Lastly, scenario three. Imagine a surge in power causes a component in the engine control unit to overheat and fail due to thermal stress in a soldered joint. Specifically, this is due to the Coefficient of Thermal Expansion (CTE) mismatch between components within a Printed Circuit Board (PCB). This failure can cause the electrical systems in the F1 car to malfunction, leaving the vehicle incapable of racing.
Ultimately, these vehicles operate on the edge of tolerable forces and temperatures to produce the most speed and performance. Each issue described (and more) are genuine phenomena that can occur if a single component of the vehicle is designed improperly. The rigor of analysis required by engineers ensures that a robust mechanical design process needs to be established to provide optimal performance.
Imagining the scenarios above shows just how fragile formula cars can be. Engineers clearly need to make the components of the vehicles strong enough to endure all the extreme conditions the car will face within a race environment. Unfortunately, for engineers, the problem is not as simple as "design the strongest car." The vehicles must race and race well.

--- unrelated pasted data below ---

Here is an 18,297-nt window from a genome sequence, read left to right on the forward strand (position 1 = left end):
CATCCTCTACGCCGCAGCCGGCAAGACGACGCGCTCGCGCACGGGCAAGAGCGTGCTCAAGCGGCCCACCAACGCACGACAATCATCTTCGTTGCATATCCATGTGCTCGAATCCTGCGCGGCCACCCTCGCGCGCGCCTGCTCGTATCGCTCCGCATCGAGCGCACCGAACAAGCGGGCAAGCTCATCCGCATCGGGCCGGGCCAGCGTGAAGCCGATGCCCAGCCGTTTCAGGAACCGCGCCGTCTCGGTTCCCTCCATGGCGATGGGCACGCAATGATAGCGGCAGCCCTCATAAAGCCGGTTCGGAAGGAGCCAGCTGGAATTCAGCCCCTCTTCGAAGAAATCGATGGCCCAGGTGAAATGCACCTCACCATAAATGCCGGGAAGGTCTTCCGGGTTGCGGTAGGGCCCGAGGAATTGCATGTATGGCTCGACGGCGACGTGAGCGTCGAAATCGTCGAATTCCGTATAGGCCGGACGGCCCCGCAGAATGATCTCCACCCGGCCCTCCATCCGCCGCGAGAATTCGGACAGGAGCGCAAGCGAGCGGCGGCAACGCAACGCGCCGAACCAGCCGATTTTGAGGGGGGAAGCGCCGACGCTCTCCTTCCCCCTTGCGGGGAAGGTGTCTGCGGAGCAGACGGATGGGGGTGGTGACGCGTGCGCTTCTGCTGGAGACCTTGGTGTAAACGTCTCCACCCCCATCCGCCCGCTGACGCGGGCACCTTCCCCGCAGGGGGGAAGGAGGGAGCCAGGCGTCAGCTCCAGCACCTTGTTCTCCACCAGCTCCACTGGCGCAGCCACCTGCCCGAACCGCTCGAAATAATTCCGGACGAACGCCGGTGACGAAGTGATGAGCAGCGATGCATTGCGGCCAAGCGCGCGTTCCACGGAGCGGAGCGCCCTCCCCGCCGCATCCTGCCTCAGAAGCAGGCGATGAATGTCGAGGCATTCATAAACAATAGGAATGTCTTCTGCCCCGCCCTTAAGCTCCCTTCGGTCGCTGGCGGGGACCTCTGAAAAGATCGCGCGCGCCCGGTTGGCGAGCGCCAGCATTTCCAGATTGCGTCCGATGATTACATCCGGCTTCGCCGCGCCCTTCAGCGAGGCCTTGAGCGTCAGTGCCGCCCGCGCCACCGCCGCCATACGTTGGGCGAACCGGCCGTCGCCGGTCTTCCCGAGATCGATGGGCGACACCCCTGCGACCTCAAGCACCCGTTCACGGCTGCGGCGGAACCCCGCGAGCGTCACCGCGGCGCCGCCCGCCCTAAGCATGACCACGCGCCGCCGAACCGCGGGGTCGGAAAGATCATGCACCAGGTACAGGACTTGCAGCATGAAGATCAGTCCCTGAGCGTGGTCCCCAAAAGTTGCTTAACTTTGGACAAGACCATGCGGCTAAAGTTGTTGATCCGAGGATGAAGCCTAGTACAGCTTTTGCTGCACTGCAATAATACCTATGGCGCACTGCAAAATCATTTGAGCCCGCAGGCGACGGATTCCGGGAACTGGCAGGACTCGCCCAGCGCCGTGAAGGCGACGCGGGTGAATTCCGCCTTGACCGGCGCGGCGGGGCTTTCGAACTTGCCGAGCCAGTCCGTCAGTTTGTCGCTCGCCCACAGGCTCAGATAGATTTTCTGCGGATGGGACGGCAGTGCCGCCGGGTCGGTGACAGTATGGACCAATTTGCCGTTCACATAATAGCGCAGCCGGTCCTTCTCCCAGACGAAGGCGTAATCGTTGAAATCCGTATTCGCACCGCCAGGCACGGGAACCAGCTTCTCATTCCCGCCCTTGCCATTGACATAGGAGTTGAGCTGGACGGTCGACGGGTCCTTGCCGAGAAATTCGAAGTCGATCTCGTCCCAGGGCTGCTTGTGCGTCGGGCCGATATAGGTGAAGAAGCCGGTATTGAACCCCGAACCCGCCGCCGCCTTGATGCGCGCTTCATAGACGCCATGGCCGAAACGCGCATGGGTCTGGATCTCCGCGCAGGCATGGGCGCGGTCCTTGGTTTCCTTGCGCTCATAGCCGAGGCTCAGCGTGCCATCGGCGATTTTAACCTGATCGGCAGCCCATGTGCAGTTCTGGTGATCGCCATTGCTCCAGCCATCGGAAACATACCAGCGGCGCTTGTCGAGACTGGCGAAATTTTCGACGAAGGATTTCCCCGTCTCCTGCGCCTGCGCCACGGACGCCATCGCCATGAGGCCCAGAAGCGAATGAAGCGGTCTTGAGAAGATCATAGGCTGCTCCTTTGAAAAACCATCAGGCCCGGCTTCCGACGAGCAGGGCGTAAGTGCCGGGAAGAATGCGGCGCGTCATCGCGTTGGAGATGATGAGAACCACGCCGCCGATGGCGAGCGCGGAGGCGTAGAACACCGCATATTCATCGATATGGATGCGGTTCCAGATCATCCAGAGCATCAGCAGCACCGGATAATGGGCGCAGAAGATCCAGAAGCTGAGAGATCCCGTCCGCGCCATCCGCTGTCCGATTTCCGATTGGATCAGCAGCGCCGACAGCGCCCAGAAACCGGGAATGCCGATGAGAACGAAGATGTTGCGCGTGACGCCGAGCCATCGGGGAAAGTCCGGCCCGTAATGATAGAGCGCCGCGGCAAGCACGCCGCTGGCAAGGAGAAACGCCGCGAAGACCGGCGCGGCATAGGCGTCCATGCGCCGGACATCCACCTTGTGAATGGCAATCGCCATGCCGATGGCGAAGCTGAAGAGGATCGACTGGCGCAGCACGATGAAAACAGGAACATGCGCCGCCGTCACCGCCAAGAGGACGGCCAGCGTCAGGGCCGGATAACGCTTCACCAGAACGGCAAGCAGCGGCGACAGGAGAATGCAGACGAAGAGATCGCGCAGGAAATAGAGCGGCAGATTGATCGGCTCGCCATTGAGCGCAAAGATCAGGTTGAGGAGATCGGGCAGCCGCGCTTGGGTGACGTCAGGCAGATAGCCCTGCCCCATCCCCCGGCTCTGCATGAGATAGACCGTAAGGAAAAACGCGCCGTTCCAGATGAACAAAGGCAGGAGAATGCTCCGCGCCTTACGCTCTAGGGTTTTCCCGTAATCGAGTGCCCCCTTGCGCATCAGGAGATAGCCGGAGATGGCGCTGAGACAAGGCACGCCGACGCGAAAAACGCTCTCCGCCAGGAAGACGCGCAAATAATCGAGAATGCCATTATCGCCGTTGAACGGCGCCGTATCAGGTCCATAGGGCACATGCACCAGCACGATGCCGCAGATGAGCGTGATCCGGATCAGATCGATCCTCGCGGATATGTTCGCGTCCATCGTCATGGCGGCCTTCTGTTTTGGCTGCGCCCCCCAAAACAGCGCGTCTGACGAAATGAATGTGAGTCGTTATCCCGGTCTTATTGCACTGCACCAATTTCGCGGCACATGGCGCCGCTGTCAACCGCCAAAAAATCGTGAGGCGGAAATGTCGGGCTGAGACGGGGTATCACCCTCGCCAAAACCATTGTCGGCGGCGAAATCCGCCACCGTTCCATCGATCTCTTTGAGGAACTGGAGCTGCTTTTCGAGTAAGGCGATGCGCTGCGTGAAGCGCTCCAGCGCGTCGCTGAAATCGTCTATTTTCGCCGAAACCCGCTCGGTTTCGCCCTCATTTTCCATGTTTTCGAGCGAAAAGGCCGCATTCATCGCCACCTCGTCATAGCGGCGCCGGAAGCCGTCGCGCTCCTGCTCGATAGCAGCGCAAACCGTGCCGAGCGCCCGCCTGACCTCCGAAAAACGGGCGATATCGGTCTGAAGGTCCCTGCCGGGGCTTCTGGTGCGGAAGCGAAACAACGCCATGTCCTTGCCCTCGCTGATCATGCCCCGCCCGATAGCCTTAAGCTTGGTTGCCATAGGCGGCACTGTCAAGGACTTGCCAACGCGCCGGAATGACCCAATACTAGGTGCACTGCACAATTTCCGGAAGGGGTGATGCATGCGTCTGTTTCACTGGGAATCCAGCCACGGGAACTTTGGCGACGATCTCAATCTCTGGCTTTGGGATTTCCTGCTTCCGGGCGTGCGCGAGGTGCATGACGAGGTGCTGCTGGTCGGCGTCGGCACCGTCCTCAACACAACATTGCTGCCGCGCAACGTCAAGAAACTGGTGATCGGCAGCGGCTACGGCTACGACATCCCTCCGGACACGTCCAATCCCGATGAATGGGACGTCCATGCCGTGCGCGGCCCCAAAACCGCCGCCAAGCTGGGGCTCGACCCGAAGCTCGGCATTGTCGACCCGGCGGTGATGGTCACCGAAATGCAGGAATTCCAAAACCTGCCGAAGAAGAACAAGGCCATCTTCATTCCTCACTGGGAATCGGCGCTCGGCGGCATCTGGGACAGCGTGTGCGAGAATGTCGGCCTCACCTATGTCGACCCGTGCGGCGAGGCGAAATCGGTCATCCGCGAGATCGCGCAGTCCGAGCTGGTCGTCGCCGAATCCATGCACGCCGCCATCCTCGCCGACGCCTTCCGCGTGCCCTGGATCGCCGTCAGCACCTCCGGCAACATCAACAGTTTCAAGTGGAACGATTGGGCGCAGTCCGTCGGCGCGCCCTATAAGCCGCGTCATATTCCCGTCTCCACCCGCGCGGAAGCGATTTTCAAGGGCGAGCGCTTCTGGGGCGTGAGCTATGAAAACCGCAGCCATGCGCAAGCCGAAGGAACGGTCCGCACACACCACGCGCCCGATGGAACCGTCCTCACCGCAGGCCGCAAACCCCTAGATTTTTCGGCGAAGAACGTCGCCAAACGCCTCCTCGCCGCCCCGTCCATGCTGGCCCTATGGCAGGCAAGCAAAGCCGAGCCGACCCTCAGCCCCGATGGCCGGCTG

In mechanical design, engineers find themselves in a difficult position of optimizing to competing constraints. In practice, a car designed to maximize the strength of components would be way too heavy to compete. At the same time, a vehicle that only focuses on race performance would never survive more than a few laps! The art of the sport (and engineering in general) is finding the optimized balance between competing design constraints.
While experimental testing can be a valuable tool in mechanical design, engineers can use multiphysics simulation software to save time and money compared to building and testing prototypes. There are several domains within multiphysics simulation. The sub-disciplines most pertinent to the design of F1 cars include:
While these disciplines of multiphysics simulation all address different problems, they all operate similarly "under the hood."